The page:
If The Prize was ever immortalized on film as a romantic period comedy, Chris Hemsworth and Margot Robbie would nicely fill the lead roles nicely.
Skip the audiobook and go straight to the paperback!
Yes, I very much enjoyed the novel. Both the subject matter and the story are captivating and the author is able to draw readers in and keep them listening/turning pages.
The main character is this story is flawed, just like everyone else. She makes choices in her life and then must live with the consequences of those choices. The story did not necessarily have a happy ending and was aptly able to convey a moral.
When Susanna is chastised by Joseph for not coming forward earlier. She made some obvious errors in judgement, doing the wrong things to protect her family. Joseph did a good job acting as a conscience and evoking an emotional response in the reader, feeling the position Susanna had been out in.
When Susanna decides to let go of her anger and hate and forgive Ann Putnam. She seems to have realized that not letting go would continue to be a blight upon her own life.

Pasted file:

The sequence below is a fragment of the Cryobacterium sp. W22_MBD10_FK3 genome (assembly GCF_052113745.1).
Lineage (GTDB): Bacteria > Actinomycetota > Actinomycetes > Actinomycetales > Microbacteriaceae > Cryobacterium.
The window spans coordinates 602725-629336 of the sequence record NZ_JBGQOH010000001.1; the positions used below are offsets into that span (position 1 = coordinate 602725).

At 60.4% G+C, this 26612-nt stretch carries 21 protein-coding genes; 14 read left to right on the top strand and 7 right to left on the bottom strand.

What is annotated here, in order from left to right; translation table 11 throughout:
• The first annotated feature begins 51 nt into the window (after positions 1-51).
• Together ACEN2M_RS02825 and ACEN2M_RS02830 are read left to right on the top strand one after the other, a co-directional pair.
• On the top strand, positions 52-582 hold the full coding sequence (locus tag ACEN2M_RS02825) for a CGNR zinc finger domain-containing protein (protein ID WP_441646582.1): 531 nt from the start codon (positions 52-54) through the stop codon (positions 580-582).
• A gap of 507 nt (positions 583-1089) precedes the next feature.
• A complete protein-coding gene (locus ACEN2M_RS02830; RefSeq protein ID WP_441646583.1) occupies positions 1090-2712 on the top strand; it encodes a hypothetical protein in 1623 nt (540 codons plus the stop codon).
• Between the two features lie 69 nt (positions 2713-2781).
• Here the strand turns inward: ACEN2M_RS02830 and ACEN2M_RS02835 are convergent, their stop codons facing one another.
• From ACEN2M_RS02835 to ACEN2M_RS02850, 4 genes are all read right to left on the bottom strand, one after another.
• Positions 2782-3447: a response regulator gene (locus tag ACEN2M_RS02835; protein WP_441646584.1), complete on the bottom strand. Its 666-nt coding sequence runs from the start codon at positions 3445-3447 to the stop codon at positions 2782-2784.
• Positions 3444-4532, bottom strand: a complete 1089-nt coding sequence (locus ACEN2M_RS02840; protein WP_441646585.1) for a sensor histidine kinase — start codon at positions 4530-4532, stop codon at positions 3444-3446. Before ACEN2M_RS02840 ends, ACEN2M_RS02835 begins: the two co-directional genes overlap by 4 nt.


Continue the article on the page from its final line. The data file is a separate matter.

It is very enjoyable, fun to listen to, especially when I need a good laugh. It is near the top of my favorites list.
Yes, we're he to write another book, I would definitely be interested in it.
As this book is composed of anecdotes of the author's experiences as a father, having him narrate really brings his voice and perspective into the story.
No, but only because it contained anecdotes and no specific plot. It is great for short car trips and listening while doing other tasks.
Yes, but only in the written format. No one need suffer through such a narration.
When Darcy investigates the mystery regarding Lady Sylvanie.
His voice, his timing, and his delivery.
Yes in that it let me "reread" the book during a car trip. No in that the narration was poor.
I am on the fence regarding this question. I loved the book and the story, but detested the narration. Had I not previously read the novel, I probably would never have stuck with it.
Put here are several other books out there that tell Pride and Prejudice from Darcy's point of view. Hands down, this series is the best...by leaps and bounds, both in plot and in writing style, ability.
By getting another narrator. To say the performance was poor is an understatement.
No. If given the opportunity, I would have re-read the book instead.